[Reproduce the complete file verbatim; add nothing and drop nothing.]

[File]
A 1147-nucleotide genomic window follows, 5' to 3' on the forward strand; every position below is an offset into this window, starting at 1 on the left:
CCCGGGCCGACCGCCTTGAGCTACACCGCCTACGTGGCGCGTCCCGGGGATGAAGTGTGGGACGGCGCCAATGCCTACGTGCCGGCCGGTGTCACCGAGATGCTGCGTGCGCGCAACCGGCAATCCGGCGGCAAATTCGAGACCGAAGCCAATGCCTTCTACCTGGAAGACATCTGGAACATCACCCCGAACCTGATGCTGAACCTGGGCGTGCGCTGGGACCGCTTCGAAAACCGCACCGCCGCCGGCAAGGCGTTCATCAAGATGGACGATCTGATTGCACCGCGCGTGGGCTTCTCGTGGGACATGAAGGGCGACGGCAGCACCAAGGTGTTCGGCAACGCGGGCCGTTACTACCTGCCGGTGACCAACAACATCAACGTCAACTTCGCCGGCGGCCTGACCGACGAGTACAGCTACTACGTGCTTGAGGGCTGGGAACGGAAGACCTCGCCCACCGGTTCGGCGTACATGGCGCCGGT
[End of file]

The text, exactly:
A 1147-nucleotide genomic window follows, 5' to 3' on the forward strand; every position below is an offset into this window, starting at 1 on the left:
CCCGGGCCGACCGCCTTGAGCTACACCGCCTACGTGGCGCGTCCCGGGGATGAAGTGTGGGACGGCGCCAATGCCTACGTGCCGGCCGGTGTCACCGAGATGCTGCGTGCGCGCAACCGGCAATCCGGCGGCAAATTCGAGACCGAAGCCAATGCCTTCTACCTGGAAGACATCTGGAACATCACCCCGAACCTGATGCTGAACCTGGGCGTGCGCTGGGACCGCTTCGAAAACCGCACCGCCGCCGGCAAGGCGTTCATCAAGATGGACGATCTGATTGCACCGCGCGTGGGCTTCTCGTGGGACATGAAGGGCGACGGCAGCACCAAGGTGTTCGGCAACGCGGGCCGTTACTACCTGCCGGTGACCAACAACATCAACGTCAACTTCGCCGGCGGCCTGACCGACGAGTACAGCTACTACGTGCTTGAGGGCTGGGAACGGAAGACCTCGCCCACCGGTTCGGCGTACATGGCGCCGGT